Chinese Martial Arts
Many of us in the western world view the martial arts as either a basic sport or a means of self-defense. The depth of our knowledge is based on what we've seen in Hollywood films. In reality, the martial arts are varied among eastern countries, with roots that can be traced back thousands of years.

The Chinese martial arts are considered to be the most advanced and the most varied. Chinese martial arts draw inspiration and philosophies from animals, birds and reptiles. Every one of the Chinese martial arts is unique, with movements that are absolutely astonishing.

Through thousands of years of practice, the Chinese martial arts have maintained their originality and their vigor. While each one has its own distinct characteristics, they can broadly be classified into the following categories:

Wushu
These ancient and fluid martial arts forms are based on rapid jumps and kicks. This is a huge category, with literally hundreds of schools and styles. Most, however, can be arranged in several groups:

* Southern Shaolin Temple Styles: Hung Gar, Nanquan, Wing Chun, and Choy Lay F are all examples of southern styles of Chinese martial arts. The people of the provinces south of the Yangtze River (Chang Jiang) were shorter, so the martial arts styles developed here focused mostly on upper body strength and speed.

* Northern Shaolin Temple Styles: It is believed that these styles originated in Henna, and other provinces in northern China. History holds that the northern population of China was taller, and used fluid movements, kicks and jumps to fully make use of their longer limbs. The sword and broadsword routines called Changquan, used in contemporary Wushu competitions, originate from these schools.

* External styles: This is the style most often perceived to be synonymous with Chinese martial arts. External styles focus on agility, physical strength, stamina and explosive movements. To train for external styles requires concentration on speed, muscular power and application. During advanced training levels, these styles generally integrate their qigong aspects after the desired levels of physical hardiness have been reached. External styles include most types of Wushu, except Baguazhang, Taijiquan, Xingyiquan and Liu He Ba Fa.

* Internal or Soft Styles: Soft styles of martial arts focus using internal elements such as energy flow and spirit to build power. These styles rely on relaxed leverage, rather than brute force. Theorists believe that differences between internal and the external styles lie in their focus on the philosophy of martial arts. Internal stylists are viewed as philosopher-fighters, spending more time on developing the soul. External schools are those that focus more on the difficult aspect of developing physical prowess.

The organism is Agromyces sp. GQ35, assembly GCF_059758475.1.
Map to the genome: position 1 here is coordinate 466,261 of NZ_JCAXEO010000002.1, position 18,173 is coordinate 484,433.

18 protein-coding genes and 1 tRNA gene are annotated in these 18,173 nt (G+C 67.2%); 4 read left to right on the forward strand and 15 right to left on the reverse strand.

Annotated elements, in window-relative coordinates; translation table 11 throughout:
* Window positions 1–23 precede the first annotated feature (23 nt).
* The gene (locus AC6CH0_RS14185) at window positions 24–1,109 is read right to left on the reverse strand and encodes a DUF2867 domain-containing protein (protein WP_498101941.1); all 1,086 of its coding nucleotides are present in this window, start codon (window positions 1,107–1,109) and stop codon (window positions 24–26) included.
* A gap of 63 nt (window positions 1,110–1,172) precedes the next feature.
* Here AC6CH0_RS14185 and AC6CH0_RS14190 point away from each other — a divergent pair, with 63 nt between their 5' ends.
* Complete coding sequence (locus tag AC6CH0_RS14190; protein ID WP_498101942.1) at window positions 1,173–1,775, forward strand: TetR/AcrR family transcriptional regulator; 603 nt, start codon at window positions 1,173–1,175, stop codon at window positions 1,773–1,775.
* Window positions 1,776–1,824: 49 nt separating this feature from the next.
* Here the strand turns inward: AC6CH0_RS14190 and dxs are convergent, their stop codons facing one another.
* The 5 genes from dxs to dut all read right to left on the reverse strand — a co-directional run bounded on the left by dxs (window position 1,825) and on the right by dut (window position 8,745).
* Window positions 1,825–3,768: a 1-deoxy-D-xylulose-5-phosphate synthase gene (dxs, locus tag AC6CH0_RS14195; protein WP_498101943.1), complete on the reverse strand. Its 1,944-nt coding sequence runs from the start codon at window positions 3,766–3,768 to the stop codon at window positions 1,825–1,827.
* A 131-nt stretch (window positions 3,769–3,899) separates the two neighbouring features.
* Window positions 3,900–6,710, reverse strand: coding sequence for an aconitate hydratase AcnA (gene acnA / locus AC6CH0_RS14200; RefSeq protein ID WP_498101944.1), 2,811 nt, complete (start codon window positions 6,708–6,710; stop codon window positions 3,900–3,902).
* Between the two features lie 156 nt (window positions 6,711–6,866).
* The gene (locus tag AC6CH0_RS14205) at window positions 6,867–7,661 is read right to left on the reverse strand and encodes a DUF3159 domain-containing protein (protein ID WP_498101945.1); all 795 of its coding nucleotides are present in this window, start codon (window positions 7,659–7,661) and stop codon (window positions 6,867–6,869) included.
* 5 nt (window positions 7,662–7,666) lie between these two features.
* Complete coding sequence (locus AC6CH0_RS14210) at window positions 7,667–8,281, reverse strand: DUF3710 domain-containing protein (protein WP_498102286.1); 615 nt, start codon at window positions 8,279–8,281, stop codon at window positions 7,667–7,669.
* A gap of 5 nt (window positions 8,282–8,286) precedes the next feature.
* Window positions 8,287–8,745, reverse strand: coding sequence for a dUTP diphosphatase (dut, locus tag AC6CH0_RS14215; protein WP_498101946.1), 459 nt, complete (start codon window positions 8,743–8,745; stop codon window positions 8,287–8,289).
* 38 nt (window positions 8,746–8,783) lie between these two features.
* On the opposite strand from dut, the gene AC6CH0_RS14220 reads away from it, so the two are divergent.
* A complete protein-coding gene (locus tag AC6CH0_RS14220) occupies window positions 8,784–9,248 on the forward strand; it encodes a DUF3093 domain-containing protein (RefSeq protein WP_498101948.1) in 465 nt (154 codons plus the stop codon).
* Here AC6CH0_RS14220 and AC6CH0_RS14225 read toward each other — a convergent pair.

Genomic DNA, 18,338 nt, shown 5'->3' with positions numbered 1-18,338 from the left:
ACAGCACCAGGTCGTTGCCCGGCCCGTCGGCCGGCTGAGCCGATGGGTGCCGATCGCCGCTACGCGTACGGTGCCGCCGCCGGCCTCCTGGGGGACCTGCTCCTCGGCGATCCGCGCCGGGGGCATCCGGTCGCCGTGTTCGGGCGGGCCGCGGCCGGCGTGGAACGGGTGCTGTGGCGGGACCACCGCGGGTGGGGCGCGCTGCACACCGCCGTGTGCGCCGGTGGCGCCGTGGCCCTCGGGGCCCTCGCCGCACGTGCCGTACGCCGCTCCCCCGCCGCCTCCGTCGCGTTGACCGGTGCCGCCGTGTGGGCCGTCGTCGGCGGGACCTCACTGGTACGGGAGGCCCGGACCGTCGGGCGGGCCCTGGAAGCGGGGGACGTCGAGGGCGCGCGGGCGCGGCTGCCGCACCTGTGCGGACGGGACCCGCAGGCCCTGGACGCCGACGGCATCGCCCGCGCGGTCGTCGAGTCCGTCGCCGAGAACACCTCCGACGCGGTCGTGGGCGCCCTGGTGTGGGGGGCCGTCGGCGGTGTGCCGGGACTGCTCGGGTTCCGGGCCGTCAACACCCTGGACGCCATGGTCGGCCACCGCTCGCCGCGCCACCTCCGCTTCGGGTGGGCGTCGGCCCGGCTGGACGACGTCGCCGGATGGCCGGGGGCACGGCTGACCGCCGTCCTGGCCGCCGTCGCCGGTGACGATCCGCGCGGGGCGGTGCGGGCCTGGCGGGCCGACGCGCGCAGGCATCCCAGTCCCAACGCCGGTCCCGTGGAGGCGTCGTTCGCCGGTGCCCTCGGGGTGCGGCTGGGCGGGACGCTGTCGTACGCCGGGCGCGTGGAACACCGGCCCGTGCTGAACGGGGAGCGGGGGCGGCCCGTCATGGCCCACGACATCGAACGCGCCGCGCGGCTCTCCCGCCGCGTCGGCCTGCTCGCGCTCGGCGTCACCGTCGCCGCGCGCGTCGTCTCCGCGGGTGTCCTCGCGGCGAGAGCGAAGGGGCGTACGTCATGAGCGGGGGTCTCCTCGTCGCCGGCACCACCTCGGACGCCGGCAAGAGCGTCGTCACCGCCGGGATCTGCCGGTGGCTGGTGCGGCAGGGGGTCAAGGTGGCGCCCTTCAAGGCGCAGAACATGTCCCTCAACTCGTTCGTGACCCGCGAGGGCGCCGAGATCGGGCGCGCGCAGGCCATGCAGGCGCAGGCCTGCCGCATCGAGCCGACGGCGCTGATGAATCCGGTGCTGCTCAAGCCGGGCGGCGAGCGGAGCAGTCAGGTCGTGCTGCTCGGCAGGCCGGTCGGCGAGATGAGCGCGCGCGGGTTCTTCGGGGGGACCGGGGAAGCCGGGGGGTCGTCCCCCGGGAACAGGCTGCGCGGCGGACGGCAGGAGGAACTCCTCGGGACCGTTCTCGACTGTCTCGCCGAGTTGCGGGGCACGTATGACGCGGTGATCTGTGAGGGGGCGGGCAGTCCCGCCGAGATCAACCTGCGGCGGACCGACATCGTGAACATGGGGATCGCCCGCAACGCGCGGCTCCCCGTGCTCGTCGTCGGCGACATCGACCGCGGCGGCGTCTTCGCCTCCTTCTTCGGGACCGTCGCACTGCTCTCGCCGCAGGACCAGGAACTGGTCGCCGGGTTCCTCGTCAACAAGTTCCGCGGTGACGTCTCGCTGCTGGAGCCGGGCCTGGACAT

While internal schools are based on mind, spirit and energy, they do involve physical training. In this style of Chinese martial arts, movements and postures are slow as opposed to fast and explosive. The philosophy is to stay relaxed while involving the entire body in every motion. A martial artist practicing internal school styles will keep his or her breathing deep and controlled, and will coordinate the motions of the body to the breathing. All of this should be done while maintaining perfect balance. Baguazhang, Liuhexinyiquan, Taijiquan, Xingyiquan, Liu He Ba Fa and Yiquan are all internal styles.


Buddhist
Most Buddhist styles were created within temples by Buddhist monks, and later taught to laymen. Buddhist styles of Chinese martial arts incorporate Buddhist philosophy, imagery, principles and numbers. Famous styles of Buddhist martial arts are White Crane, Shaolinquan, Luohanquan, Hung Gar and Wing Chun.


Daoist
Developed within Daoist temples by Daoist ascetics, this group of Chinese martial arts utilizes Daoist principles, imagery and philosophy.


Muslim
Chaquan, Xinyiliuhequan, and Qishiquan are examples of Muslim styles of Chinese martial arts. These were practiced by the Muslim Hui minority in China, and are based on Muslim principles and imagery.


To say that one is a student of the martial arts is a gross understatement. It could take a lifetime of study and training to fully understand the ancient and varied areas of Chinese martial arts.